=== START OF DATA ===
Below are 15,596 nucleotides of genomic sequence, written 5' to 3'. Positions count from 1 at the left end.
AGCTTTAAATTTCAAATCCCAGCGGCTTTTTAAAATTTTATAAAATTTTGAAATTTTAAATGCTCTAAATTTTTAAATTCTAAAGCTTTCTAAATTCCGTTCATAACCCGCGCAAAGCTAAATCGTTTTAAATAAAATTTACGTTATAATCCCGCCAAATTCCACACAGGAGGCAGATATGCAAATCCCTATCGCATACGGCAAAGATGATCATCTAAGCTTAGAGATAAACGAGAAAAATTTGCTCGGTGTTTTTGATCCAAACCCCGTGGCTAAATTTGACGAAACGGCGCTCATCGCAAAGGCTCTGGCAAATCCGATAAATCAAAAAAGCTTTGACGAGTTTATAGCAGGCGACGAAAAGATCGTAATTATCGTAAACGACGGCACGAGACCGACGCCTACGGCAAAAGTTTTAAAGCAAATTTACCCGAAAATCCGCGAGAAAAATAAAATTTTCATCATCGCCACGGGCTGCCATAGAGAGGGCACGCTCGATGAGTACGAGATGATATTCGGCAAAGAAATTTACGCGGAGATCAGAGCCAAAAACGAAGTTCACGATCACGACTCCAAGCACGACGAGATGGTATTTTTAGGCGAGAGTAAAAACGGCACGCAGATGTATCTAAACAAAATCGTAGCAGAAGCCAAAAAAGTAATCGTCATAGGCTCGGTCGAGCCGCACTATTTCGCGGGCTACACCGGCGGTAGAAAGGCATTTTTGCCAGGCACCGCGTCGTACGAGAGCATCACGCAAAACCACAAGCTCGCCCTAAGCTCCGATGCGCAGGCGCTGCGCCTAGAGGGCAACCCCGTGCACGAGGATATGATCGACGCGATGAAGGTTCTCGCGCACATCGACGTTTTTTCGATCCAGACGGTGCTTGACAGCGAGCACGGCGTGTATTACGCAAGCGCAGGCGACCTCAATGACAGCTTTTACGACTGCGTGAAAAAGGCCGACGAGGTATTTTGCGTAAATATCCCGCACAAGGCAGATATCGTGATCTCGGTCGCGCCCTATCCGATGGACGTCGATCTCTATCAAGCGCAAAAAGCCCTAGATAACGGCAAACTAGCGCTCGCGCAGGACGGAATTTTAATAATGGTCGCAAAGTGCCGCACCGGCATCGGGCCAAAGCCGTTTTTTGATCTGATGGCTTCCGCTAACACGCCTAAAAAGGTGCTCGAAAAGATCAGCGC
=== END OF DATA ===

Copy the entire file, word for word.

Below are 15,596 nucleotides of genomic sequence, written 5' to 3'. Positions count from 1 at the left end.
AGCTTTAAATTTCAAATCCCAGCGGCTTTTTAAAATTTTATAAAATTTTGAAATTTTAAATGCTCTAAATTTTTAAATTCTAAAGCTTTCTAAATTCCGTTCATAACCCGCGCAAAGCTAAATCGTTTTAAATAAAATTTACGTTATAATCCCGCCAAATTCCACACAGGAGGCAGATATGCAAATCCCTATCGCATACGGCAAAGATGATCATCTAAGCTTAGAGATAAACGAGAAAAATTTGCTCGGTGTTTTTGATCCAAACCCCGTGGCTAAATTTGACGAAACGGCGCTCATCGCAAAGGCTCTGGCAAATCCGATAAATCAAAAAAGCTTTGACGAGTTTATAGCAGGCGACGAAAAGATCGTAATTATCGTAAACGACGGCACGAGACCGACGCCTACGGCAAAAGTTTTAAAGCAAATTTACCCGAAAATCCGCGAGAAAAATAAAATTTTCATCATCGCCACGGGCTGCCATAGAGAGGGCACGCTCGATGAGTACGAGATGATATTCGGCAAAGAAATTTACGCGGAGATCAGAGCCAAAAACGAAGTTCACGATCACGACTCCAAGCACGACGAGATGGTATTTTTAGGCGAGAGTAAAAACGGCACGCAGATGTATCTAAACAAAATCGTAGCAGAAGCCAAAAAAGTAATCGTCATAGGCTCGGTCGAGCCGCACTATTTCGCGGGCTACACCGGCGGTAGAAAGGCATTTTTGCCAGGCACCGCGTCGTACGAGAGCATCACGCAAAACCACAAGCTCGCCCTAAGCTCCGATGCGCAGGCGCTGCGCCTAGAGGGCAACCCCGTGCACGAGGATATGATCGACGCGATGAAGGTTCTCGCGCACATCGACGTTTTTTCGATCCAGACGGTGCTTGACAGCGAGCACGGCGTGTATTACGCAAGCGCAGGCGACCTCAATGACAGCTTTTACGACTGCGTGAAAAAGGCCGACGAGGTATTTTGCGTAAATATCCCGCACAAGGCAGATATCGTGATCTCGGTCGCGCCCTATCCGATGGACGTCGATCTCTATCAAGCGCAAAAAGCCCTAGATAACGGCAAACTAGCGCTCGCGCAGGACGGAATTTTAATAATGGTCGCAAAGTGCCGCACCGGCATCGGGCCAAAGCCGTTTTTTGATCTGATGGCTTCCGCTAACACGCCTAAAAAGGTGCTCGAAAAGATCAGCGC